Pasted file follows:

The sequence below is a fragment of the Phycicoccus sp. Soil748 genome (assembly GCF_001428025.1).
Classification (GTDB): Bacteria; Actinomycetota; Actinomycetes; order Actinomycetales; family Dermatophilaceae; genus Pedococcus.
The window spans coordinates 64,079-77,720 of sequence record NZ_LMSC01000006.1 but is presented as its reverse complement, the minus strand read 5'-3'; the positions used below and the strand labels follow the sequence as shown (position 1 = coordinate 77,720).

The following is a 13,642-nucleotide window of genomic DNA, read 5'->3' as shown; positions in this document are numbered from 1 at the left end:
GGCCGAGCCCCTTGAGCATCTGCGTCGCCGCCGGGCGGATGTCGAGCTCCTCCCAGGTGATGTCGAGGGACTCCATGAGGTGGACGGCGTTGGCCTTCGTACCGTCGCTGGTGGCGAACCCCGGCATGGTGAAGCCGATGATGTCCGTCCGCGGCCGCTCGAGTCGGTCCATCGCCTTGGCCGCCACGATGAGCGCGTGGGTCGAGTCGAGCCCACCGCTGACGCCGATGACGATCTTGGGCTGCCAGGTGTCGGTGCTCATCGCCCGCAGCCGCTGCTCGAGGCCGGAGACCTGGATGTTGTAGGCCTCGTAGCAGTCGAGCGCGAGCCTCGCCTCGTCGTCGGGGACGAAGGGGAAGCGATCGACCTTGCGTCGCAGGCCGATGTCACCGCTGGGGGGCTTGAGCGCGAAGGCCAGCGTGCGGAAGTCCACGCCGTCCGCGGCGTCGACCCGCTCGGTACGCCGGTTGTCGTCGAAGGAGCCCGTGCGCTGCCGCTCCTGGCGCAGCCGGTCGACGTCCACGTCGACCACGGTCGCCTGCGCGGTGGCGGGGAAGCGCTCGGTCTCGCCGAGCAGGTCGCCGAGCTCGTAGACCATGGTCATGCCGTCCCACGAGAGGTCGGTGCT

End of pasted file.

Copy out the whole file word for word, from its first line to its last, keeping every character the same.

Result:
The sequence below is a fragment of the Phycicoccus sp. Soil748 genome (assembly GCF_001428025.1).
Classification (GTDB): Bacteria; Actinomycetota; Actinomycetes; order Actinomycetales; family Dermatophilaceae; genus Pedococcus.
The window spans coordinates 64,079-77,720 of sequence record NZ_LMSC01000006.1 but is presented as its reverse complement, the minus strand read 5'-3'; the positions used below and the strand labels follow the sequence as shown (position 1 = coordinate 77,720).

The following is a 13,642-nucleotide window of genomic DNA, read 5'->3' as shown; positions in this document are numbered from 1 at the left end:
GGCCGAGCCCCTTGAGCATCTGCGTCGCCGCCGGGCGGATGTCGAGCTCCTCCCAGGTGATGTCGAGGGACTCCATGAGGTGGACGGCGTTGGCCTTCGTACCGTCGCTGGTGGCGAACCCCGGCATGGTGAAGCCGATGATGTCCGTCCGCGGCCGCTCGAGTCGGTCCATCGCCTTGGCCGCCACGATGAGCGCGTGGGTCGAGTCGAGCCCACCGCTGACGCCGATGACGATCTTGGGCTGCCAGGTGTCGGTGCTCATCGCCCGCAGCCGCTGCTCGAGGCCGGAGACCTGGATGTTGTAGGCCTCGTAGCAGTCGAGCGCGAGCCTCGCCTCGTCGTCGGGGACGAAGGGGAAGCGATCGACCTTGCGTCGCAGGCCGATGTCACCGCTGGGGGGCTTGAGCGCGAAGGCCAGCGTGCGGAAGTCCACGCCGTCCGCGGCGTCGACCCGCTCGGTACGCCGGTTGTCGTCGAAGGAGCCCGTGCGCTGCCGCTCCTGGCGCAGCCGGTCGACGTCCACGTCGACCACGGTCGCCTGCGCGGTGGCGGGGAAGCGCTCGGTCTCGCCGAGCAGGTCGCCGAGCTCGTAGACCATGGTCATGCCGTCCCACGAGAGGTCGGTGCT